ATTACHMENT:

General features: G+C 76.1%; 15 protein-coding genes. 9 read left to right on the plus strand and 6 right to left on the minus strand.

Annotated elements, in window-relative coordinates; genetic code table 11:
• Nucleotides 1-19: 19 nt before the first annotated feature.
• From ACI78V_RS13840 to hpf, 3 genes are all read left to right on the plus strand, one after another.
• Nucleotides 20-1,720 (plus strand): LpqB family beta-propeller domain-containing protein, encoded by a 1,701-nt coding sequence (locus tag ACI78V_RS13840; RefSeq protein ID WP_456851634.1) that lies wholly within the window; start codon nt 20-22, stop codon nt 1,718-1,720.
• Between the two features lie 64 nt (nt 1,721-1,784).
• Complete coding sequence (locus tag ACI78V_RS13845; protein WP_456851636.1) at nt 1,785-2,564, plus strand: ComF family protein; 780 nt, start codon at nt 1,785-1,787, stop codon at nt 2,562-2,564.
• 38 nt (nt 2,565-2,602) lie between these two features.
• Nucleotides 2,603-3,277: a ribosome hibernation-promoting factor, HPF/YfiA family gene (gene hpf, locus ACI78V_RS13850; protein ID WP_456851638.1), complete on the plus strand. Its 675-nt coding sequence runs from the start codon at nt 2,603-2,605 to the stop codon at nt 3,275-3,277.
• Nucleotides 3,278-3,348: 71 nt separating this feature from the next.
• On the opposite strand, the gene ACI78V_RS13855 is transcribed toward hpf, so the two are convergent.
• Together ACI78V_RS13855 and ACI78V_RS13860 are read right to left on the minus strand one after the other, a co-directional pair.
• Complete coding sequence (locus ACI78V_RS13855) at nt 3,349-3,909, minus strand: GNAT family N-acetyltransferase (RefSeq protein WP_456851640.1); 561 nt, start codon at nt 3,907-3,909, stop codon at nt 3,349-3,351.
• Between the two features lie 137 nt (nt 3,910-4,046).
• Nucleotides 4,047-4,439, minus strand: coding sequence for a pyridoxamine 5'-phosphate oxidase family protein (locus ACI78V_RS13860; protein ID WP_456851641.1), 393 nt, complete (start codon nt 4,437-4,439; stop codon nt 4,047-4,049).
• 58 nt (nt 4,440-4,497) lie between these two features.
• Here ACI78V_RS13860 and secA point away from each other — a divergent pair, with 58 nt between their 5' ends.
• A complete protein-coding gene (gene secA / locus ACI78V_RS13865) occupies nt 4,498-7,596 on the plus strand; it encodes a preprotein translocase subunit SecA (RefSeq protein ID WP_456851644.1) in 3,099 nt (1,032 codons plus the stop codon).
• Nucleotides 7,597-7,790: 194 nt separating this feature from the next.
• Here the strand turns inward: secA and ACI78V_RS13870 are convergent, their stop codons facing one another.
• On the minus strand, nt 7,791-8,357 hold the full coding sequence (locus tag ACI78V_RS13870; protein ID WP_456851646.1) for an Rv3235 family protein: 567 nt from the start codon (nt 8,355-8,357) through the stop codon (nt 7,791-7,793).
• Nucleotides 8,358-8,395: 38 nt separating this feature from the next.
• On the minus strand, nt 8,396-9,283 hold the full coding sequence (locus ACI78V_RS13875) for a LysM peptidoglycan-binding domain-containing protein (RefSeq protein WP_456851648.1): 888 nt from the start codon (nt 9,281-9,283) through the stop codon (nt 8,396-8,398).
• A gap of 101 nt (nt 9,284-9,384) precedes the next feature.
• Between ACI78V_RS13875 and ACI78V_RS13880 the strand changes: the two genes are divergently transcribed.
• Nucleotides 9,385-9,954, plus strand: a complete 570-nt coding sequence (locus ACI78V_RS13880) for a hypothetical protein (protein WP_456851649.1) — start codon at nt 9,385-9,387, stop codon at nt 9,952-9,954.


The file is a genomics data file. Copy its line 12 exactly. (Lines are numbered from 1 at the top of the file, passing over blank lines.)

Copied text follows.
• Together ACI78V_RS13855 and ACI78V_RS13860 are read right to left on the minus strand one after the other, a co-directional pair.